The main culprit here has not been primarily a lack of precipitation, which was only a little lower than normal in Oregon. As has been the case in California (which experienced low precipitation this winter but not record low), and elsewhere in the western United States as well, snowpack in the Cascades has taken a really big hit from exceedingly warm temperatures.
Micronesia’s Caroline Islands have been taking a beating today from Category 5 Super Typhoon Maysak.
As of 2 p.m. today EDT (morning on Wednesday in Micronesia), the Joint Typhoon Warning Center pegged Maysak’s strongest sustained winds at 160 miles per hour, with gusts to 195 mph.
This makes Maysak “one of only three Category 5 storms ever observed in the Northwestern Pacific prior to April,” according to Jeff Masters of Weather Underground.
Also, Maysak’s development has caused two records to fall, Masters says: Read More
On March 18th, I posted a story about the other big drought story you need to pay attention to — not the one in California, which has been garnering most of the headlines but the one that has been afflicting the Colorado River Basin.
Since then, I’ve been keeping an eye on how our snowpack has been doing. And now, at the end of the month, I’m sorry to report that it’s not doing well at all.
The main culprit: High temperatures — outrageously so in some areas — have been causing premature melting of high mountain snows and early runoff.
I made the animation above to illustrate what’s happening. It consists of two pairs of images from NASA’s Terra and Aqua satellites. The view stretches from the eastern front of the Rocky Mountains on the right to the Utah-Nevada border on the left. (Also included are snippets of Wyoming to the north and New Mexico and Arizona to the south.)
I’ve chosen both natural and false color images to illustrate what has happened. In both pairs, the first image was acquired on March 5th, and the second on March 30. In the false color images, the reddish tones are indicative of snow.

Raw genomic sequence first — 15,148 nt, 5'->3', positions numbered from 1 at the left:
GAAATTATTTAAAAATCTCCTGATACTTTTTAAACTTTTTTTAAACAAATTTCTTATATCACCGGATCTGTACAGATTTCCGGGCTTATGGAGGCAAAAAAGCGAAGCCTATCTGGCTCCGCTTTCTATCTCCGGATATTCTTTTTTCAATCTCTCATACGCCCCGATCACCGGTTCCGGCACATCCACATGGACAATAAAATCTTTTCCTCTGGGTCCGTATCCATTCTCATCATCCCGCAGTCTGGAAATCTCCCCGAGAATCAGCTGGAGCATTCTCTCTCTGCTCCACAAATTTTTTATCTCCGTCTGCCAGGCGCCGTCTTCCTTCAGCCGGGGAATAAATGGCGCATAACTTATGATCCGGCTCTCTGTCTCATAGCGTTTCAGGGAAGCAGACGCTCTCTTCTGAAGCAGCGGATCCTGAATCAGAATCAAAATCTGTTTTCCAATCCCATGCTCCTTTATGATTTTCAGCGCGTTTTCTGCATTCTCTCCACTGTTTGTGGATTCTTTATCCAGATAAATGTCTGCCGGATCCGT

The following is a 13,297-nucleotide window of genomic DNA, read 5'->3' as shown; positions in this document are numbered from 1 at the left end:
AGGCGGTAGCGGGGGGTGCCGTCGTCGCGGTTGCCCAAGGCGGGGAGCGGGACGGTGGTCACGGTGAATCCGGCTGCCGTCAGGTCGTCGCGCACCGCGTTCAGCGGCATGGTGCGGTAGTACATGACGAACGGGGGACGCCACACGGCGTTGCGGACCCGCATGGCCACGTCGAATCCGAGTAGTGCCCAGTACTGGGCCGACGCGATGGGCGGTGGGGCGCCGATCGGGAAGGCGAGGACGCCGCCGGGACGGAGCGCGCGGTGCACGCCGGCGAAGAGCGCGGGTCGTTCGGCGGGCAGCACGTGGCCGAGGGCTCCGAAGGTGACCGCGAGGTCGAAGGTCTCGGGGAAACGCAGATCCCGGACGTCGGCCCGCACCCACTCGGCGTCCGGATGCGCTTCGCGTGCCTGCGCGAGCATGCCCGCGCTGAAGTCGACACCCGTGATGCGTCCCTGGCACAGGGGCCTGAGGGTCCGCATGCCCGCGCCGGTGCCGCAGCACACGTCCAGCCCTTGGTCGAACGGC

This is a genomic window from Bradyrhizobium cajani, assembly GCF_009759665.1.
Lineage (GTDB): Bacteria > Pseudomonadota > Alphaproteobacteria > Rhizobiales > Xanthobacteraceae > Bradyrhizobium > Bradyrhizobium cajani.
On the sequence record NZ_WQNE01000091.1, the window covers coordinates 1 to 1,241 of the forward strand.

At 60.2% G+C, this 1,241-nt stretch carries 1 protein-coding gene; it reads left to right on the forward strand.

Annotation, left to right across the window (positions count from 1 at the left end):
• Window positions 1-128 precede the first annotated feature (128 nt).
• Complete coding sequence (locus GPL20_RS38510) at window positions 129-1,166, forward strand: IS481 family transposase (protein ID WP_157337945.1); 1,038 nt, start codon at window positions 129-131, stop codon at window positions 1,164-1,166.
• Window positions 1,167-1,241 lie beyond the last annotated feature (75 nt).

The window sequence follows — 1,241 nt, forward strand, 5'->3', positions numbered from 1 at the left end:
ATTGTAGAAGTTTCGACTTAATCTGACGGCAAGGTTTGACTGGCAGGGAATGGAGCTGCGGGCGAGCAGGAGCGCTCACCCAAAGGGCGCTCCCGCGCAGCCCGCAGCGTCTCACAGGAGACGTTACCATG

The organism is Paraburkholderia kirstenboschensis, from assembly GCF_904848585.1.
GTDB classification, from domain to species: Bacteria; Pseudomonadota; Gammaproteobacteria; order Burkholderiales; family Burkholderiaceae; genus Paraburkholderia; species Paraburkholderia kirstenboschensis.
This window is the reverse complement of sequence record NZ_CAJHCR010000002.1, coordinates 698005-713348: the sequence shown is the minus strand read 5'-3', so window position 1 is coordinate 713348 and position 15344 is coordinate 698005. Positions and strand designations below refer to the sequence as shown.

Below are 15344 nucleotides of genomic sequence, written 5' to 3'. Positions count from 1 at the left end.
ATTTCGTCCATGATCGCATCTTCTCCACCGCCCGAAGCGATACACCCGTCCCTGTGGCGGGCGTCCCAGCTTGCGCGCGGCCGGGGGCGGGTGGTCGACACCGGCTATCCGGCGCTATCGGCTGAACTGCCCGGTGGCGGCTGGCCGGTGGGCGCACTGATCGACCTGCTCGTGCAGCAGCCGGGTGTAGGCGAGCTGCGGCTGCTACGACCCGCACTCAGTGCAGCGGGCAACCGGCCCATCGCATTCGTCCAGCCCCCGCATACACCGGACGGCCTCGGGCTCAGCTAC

In both cases, the shrinkage of the West’s snowpack is stunning. And just for the record, our eyes are not fooling us.
Some of the biggest declines have occurred in Colorado’s San Juan mountains, in the southwestern corner of the state. Here’s the data illustrating what has happened there: Read More
Yesterday, I posted a story about the Halley Research Station on Antarctica’s Brunt Ice Shelf. I titled it a “Winter Postcard from Antarctica,” and it included photos and comments about life at the station from Tom Welsh, the wintertime manager there.
Well, I was so busy putting that post together that I missed the big news yesterday about Antarctic ice shelves in general: They are thinning faster than previously thought.
This is a big deal because these ice shelves act like dams that impound giant glaciers behind them, slowing their movement to the sea. So as these ice shelves erode, it allows the glaciers to flow more quickly, releasing more ice into the sea and thereby raising sea level.
The new findings have been reported widely elsewhere, including this excellent overview by Andrew Freedman at Mashable. So I won’t go into them in great detail here.
But I thought I’d share a quick summary as well as some imagery that can help explain what’s going on. Read More